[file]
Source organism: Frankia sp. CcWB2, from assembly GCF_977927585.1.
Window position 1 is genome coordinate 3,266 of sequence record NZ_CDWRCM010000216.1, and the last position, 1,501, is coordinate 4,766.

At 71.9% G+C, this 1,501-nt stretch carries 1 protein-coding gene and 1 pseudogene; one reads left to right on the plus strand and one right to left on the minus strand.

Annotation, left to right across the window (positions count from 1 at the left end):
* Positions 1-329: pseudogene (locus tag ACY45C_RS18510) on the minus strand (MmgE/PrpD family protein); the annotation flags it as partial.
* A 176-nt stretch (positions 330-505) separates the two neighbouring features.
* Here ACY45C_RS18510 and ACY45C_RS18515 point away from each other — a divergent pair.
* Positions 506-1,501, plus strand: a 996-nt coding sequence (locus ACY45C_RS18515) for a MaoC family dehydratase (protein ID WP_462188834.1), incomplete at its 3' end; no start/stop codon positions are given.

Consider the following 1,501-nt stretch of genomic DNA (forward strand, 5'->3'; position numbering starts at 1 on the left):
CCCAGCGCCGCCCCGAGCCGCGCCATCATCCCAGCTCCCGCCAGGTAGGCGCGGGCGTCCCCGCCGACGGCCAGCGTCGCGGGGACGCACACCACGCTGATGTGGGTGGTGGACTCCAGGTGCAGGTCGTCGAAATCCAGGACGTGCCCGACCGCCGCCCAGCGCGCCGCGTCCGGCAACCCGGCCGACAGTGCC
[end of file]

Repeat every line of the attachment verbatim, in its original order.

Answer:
Source organism: Frankia sp. CcWB2, from assembly GCF_977927585.1.
Window position 1 is genome coordinate 3,266 of sequence record NZ_CDWRCM010000216.1, and the last position, 1,501, is coordinate 4,766.

At 71.9% G+C, this 1,501-nt stretch carries 1 protein-coding gene and 1 pseudogene; one reads left to right on the plus strand and one right to left on the minus strand.

Annotation, left to right across the window (positions count from 1 at the left end):
* Positions 1-329: pseudogene (locus tag ACY45C_RS18510) on the minus strand (MmgE/PrpD family protein); the annotation flags it as partial.
* A 176-nt stretch (positions 330-505) separates the two neighbouring features.
* Here ACY45C_RS18510 and ACY45C_RS18515 point away from each other — a divergent pair.
* Positions 506-1,501, plus strand: a 996-nt coding sequence (locus ACY45C_RS18515) for a MaoC family dehydratase (protein ID WP_462188834.1), incomplete at its 3' end; no start/stop codon positions are given.

Consider the following 1,501-nt stretch of genomic DNA (forward strand, 5'->3'; position numbering starts at 1 on the left):
CCCAGCGCCGCCCCGAGCCGCGCCATCATCCCAGCTCCCGCCAGGTAGGCGCGGGCGTCCCCGCCGACGGCCAGCGTCGCGGGGACGCACACCACGCTGATGTGGGTGGTGGACTCCAGGTGCAGGTCGTCGAAATCCAGGACGTGCCCGACCGCCGCCCAGCGCGCCGCGTCCGGCAACCCGGCCGACAGTGCC